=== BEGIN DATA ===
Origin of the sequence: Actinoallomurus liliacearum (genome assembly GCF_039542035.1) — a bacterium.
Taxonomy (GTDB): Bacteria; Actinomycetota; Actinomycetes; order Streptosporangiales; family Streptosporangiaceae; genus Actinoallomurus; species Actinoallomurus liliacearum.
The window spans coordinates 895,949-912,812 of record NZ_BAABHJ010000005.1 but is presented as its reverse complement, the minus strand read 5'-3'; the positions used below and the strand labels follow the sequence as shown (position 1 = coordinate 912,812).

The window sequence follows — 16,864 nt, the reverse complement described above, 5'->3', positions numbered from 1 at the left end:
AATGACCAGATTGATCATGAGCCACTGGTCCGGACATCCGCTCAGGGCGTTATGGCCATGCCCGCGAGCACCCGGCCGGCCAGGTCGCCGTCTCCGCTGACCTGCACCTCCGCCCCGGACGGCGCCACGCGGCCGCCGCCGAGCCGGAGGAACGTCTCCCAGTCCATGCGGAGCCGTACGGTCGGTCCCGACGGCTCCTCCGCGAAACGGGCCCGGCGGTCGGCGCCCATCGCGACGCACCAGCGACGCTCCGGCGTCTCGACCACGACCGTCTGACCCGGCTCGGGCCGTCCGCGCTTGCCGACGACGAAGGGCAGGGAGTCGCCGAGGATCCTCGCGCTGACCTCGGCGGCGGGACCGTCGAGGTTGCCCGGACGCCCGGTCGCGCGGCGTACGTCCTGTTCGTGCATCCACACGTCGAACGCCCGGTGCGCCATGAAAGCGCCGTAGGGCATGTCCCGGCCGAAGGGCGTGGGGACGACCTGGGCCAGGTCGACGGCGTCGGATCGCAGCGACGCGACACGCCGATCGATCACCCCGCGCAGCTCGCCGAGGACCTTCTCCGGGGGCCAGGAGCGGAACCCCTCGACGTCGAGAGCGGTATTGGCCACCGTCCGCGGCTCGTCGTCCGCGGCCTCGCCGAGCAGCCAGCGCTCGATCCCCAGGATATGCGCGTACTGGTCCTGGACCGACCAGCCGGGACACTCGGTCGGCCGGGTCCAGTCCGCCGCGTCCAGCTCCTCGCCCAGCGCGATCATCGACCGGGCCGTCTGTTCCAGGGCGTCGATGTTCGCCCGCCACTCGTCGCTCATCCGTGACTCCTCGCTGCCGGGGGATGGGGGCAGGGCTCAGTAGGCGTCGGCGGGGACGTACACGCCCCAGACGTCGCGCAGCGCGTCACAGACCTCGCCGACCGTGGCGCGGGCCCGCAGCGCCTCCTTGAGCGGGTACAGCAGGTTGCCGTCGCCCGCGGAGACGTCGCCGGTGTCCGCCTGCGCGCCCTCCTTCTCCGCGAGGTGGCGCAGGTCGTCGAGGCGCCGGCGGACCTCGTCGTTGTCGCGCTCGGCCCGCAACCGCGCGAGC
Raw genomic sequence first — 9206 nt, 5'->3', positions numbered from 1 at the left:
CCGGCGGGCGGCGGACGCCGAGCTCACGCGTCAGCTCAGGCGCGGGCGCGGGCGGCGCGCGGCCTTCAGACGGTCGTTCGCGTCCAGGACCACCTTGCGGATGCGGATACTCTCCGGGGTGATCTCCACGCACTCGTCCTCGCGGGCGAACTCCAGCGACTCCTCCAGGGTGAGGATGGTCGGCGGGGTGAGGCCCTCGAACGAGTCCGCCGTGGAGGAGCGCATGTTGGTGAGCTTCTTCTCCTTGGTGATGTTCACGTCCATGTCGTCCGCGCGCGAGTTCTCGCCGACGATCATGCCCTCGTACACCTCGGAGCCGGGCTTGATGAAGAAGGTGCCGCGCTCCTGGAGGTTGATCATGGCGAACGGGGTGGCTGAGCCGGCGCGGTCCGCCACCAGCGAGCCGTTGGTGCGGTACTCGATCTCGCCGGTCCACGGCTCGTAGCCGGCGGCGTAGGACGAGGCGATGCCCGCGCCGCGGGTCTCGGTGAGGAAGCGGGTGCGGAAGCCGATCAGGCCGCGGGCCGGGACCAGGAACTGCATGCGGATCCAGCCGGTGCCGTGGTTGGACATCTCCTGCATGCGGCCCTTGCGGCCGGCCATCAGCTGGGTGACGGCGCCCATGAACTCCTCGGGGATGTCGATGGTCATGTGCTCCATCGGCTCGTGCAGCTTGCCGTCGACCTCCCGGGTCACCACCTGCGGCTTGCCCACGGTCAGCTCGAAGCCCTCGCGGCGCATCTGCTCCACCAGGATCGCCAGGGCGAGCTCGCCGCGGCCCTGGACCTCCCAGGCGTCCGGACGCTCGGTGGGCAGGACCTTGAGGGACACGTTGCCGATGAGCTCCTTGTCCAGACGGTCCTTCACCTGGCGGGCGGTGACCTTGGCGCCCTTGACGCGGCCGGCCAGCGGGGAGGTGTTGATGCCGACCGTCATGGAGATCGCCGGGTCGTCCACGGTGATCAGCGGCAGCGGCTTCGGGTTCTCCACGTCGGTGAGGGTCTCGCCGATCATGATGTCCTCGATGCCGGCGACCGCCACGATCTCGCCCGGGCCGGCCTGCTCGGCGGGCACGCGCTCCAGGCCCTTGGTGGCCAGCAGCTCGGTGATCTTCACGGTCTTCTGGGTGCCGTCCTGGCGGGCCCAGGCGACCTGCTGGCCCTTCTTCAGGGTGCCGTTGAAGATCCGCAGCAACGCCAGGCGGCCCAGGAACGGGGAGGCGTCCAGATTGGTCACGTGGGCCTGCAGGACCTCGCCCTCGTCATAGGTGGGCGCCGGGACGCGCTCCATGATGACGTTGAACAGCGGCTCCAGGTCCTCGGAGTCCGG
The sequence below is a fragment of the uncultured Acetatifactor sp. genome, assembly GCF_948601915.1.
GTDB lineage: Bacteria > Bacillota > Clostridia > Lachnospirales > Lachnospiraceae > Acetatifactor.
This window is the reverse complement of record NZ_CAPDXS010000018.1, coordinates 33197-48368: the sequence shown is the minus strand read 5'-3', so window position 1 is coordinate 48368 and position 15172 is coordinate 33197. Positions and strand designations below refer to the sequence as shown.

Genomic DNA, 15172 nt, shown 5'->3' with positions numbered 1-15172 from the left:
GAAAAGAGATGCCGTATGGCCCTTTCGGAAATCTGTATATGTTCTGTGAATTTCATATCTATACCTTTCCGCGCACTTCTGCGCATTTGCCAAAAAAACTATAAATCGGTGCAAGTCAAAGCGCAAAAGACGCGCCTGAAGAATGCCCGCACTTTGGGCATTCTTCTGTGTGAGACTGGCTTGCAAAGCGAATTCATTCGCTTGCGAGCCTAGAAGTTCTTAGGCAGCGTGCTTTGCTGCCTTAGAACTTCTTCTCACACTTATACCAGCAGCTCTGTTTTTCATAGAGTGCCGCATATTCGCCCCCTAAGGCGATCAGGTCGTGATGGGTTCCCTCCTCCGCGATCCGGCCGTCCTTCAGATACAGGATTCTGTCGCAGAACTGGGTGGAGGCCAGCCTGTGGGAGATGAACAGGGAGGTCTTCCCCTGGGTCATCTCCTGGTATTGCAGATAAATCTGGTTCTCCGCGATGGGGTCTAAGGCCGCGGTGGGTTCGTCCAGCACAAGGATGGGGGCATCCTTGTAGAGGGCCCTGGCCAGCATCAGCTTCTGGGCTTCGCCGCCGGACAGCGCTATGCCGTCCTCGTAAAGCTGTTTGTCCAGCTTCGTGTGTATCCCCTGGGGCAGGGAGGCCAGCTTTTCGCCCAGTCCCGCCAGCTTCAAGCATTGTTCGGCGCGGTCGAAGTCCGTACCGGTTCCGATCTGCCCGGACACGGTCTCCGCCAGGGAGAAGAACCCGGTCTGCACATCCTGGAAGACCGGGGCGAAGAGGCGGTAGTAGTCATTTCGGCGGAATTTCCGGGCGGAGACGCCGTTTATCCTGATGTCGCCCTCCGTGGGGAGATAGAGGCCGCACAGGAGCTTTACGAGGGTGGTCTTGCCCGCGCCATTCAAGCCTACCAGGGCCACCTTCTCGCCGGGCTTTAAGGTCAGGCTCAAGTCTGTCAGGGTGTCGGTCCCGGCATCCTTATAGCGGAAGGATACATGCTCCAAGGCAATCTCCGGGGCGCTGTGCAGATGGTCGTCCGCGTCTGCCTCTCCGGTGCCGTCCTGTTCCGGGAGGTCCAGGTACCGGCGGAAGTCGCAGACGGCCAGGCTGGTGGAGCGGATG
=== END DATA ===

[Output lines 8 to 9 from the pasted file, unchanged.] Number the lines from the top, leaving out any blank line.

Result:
The sequence below is a fragment of the uncultured Acetatifactor sp. genome, assembly GCF_948601915.1.
GTDB lineage: Bacteria > Bacillota > Clostridia > Lachnospirales > Lachnospiraceae > Acetatifactor.